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The fate of the fête

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Simon Parke is game for drawing parallels between two well-known events

CHURCH fêtes are very similar to the Olympic games — regular, if not frequent events, a lot of hard work, not necessarily as good as last time, but probably worth it in the end.

Church fêtes and the Olympic games set people up for unplanned, and often unlikely, encounters. They remind us that all relationships are exotic, but passing, and therefore to be much wondered at, but not taken too seriously. And isn’t it so good just to meet people away from our normal "rat-runs" of relating?

I’m sorry, but I’ve just remembered that not all meetings away from our normal means of relating are good, and as evidence, I name and shame the ecumenical services we used to have when I was at theological college.

The two rival teams gathered in a "neutral" church (though, let’s be honest, no church can really make such claims) and spent the next 90 minutes together doing everything differently.

We had the preacher to put our side of things, but they had the president at the eucharist and, my goodness, he gave as good as he got.

They stood when we knelt; we stood when they sat. Whose idea was it to gather in a place where we could only share our differences? If we’d worked an allotment together, everything would have been fine.

So, it all depends on how you meet, but I still maintain that church fêtes and the Olympic games are generally good things. They both need their freaks, though.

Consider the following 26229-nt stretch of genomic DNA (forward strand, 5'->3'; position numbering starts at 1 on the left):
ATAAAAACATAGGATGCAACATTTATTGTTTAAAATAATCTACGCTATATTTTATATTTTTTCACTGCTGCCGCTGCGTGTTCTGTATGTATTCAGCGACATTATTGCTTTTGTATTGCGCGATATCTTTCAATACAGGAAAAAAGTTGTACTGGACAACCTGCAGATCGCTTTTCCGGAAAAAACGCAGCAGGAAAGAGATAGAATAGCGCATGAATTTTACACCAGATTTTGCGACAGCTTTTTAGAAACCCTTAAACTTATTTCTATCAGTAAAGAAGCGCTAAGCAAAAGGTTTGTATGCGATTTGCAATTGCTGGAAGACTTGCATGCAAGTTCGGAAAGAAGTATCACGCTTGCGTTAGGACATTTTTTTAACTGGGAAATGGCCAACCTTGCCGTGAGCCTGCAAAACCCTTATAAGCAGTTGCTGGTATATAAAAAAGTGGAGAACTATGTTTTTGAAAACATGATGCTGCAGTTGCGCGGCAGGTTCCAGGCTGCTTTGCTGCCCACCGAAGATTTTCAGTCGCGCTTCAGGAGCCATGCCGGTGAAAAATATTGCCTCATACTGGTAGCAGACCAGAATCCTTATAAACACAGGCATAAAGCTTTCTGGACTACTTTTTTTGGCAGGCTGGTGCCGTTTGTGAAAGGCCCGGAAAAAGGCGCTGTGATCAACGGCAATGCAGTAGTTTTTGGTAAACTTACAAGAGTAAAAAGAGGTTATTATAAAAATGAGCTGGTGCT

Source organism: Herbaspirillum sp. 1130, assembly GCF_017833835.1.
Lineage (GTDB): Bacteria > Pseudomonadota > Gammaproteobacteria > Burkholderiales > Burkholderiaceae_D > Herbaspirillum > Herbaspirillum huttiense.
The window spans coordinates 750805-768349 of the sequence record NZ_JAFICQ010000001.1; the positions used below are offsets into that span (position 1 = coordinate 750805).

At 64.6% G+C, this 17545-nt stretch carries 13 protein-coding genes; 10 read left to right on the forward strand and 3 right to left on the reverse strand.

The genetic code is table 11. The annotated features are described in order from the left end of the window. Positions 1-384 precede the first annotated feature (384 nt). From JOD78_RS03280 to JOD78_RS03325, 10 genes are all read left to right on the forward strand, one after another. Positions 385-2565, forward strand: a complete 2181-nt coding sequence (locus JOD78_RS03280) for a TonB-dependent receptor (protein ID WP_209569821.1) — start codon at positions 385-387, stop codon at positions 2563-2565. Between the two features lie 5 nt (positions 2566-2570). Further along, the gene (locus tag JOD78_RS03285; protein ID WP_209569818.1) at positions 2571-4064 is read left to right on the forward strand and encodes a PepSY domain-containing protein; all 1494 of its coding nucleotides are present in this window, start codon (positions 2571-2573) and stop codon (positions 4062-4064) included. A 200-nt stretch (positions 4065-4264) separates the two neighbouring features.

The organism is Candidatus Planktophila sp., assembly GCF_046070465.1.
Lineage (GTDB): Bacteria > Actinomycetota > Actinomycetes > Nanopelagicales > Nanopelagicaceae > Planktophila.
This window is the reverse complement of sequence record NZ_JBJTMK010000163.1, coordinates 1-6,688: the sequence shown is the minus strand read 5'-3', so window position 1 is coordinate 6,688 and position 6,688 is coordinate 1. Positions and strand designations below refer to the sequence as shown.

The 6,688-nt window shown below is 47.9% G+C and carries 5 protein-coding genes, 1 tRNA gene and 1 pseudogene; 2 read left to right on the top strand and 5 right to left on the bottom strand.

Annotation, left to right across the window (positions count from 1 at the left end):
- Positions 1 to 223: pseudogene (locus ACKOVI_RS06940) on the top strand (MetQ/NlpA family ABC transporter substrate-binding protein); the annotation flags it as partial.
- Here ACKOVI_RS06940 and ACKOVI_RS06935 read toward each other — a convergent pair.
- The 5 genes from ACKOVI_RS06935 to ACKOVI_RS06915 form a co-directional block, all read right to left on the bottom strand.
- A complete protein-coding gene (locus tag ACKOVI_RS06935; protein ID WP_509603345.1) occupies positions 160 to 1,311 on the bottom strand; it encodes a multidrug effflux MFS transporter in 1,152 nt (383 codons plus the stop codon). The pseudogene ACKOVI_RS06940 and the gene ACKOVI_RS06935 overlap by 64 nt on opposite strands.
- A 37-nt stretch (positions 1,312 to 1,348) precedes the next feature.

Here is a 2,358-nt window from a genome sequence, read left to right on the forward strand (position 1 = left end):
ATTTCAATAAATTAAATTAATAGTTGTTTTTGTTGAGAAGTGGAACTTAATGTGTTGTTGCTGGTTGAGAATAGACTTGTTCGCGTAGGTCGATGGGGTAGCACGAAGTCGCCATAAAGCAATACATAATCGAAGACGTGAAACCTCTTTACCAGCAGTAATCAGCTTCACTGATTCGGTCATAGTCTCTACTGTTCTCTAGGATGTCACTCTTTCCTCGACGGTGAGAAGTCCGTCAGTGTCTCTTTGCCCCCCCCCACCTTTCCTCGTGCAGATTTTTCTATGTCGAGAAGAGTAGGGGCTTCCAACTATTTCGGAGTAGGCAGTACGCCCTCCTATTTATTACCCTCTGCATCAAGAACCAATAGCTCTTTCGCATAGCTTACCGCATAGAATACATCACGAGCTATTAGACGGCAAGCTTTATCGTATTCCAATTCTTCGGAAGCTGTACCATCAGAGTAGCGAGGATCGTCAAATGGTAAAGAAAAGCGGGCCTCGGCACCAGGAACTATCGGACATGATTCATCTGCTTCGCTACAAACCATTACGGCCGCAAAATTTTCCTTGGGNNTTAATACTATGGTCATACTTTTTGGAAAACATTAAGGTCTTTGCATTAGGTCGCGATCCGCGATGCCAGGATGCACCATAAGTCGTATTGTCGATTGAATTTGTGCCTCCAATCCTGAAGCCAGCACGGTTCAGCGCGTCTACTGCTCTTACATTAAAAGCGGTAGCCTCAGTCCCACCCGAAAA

Church fêtes need Mr Wilkinson, anally awkward for much of the year, to come and do his miracle with the bunting. He won’t be helped, but he won’t be distracted, either. He clears up afterwards, as well. It’s the one day of the year you are grateful for him.

Similarly, the Olympic games need people who have spent their entire lives in sweaty gyms with chalky hands, big belts, and heavy weights, thrusting as appropriate, and all so that we can be entertained in a fashion while waiting for the football season to start.

The Olympic games have gold, silver and bronze medals, which are very grand, but then church fêtes have Thelma’s plum jam, and the scouts’ chocolate and banana tea cakes, so it’s probably evens there. After all, you can’t eat a medal, whatever its colour! Though, come to think of it, you can’t eat scouts’ cakes, either.

A long time ago, in Liverpool, a vicar organised a church fête, at which two boys met for the first time, and discovered they liked the same sort of music. I don’t know what happened to them after that.

The Revd Simon Parke was formerly Vicar of St George’s, Tufnell Park, north London.

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